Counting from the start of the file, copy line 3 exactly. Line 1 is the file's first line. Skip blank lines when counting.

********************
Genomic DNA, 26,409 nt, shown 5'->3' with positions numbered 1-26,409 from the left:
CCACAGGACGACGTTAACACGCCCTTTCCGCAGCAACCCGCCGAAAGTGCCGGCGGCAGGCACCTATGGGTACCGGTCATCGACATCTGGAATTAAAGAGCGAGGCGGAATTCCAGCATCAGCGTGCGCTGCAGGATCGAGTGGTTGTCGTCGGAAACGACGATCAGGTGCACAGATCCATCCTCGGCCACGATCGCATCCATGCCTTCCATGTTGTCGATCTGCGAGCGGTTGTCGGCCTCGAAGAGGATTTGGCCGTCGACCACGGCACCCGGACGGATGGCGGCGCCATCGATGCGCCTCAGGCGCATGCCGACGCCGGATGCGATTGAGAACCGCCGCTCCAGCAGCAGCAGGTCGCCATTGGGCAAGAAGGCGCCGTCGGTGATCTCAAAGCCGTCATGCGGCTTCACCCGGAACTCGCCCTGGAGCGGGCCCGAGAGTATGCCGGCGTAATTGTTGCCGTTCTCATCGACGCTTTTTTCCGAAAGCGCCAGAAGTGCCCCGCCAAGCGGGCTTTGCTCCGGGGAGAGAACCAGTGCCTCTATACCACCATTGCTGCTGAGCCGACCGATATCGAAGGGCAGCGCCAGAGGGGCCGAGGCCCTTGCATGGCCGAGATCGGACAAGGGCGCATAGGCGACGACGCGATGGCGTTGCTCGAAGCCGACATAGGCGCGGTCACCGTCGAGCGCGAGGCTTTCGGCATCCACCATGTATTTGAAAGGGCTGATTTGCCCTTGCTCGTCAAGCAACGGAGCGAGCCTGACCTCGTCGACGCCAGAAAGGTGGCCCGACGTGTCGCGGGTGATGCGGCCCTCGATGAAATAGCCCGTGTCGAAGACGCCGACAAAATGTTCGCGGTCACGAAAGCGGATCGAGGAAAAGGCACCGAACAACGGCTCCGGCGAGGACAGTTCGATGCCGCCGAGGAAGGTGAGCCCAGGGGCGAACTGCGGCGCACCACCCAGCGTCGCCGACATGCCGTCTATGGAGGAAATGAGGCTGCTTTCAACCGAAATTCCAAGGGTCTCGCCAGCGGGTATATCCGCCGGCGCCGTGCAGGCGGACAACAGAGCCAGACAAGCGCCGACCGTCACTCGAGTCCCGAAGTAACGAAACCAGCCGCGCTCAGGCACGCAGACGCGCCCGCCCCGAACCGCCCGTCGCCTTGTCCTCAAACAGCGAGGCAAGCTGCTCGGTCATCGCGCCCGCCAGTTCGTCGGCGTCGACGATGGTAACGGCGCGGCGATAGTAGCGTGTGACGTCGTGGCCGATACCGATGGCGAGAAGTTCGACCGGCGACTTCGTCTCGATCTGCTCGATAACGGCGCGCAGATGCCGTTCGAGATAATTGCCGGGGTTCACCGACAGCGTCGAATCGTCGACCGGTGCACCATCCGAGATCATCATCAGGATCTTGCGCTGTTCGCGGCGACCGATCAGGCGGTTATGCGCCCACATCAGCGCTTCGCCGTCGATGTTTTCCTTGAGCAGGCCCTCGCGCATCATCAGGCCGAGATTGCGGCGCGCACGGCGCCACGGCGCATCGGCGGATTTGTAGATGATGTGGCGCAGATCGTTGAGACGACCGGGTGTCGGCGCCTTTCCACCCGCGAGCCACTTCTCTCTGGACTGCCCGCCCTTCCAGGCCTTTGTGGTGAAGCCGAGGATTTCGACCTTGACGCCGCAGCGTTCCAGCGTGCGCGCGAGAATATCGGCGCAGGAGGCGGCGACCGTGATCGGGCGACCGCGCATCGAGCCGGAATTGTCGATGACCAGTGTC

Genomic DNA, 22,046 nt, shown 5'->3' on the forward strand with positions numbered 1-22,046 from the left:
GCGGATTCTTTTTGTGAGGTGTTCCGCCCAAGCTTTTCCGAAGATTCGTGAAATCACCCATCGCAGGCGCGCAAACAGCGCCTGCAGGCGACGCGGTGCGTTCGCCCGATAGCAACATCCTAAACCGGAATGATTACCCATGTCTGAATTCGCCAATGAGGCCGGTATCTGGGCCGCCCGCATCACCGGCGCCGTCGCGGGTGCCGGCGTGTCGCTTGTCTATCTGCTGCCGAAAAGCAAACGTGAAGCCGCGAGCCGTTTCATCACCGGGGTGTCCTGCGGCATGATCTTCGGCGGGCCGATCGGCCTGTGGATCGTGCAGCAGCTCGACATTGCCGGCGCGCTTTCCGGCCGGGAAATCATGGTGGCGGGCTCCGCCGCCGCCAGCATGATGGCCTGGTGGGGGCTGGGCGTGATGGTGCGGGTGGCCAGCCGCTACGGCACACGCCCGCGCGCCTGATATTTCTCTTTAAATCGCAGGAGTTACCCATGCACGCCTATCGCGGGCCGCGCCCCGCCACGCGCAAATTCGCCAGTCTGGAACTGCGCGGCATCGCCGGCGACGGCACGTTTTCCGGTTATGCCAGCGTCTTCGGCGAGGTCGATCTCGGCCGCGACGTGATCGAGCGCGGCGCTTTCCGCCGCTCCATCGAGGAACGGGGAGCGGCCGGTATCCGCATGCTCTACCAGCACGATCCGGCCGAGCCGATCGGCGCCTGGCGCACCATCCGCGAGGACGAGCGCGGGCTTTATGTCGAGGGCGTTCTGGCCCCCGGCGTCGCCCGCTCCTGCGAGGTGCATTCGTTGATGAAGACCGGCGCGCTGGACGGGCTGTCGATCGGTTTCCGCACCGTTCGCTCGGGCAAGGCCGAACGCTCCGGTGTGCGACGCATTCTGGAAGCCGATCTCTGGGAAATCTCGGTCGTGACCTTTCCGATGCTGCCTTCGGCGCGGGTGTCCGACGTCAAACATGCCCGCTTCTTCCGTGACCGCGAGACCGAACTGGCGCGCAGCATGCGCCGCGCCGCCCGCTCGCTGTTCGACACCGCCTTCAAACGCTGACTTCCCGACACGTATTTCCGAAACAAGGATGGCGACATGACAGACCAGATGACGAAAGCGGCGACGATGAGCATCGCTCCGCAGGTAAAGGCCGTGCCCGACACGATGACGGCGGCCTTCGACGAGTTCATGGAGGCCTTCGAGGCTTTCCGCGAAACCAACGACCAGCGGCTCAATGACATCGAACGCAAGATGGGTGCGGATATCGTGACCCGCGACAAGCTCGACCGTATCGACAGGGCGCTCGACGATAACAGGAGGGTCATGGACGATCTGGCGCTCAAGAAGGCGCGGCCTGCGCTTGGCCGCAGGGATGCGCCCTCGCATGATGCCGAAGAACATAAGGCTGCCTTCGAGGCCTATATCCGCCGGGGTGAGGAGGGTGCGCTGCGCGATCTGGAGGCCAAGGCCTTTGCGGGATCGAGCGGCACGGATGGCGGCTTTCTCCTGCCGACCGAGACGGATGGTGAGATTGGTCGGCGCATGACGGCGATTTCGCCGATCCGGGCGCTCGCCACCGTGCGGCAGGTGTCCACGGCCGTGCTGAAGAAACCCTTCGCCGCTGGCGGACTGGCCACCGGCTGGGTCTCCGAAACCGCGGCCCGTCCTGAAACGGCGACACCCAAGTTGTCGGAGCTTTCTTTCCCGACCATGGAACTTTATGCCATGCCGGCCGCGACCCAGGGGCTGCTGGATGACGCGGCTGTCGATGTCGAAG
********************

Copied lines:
Genomic DNA, 22,046 nt, shown 5'->3' on the forward strand with positions numbered 1-22,046 from the left: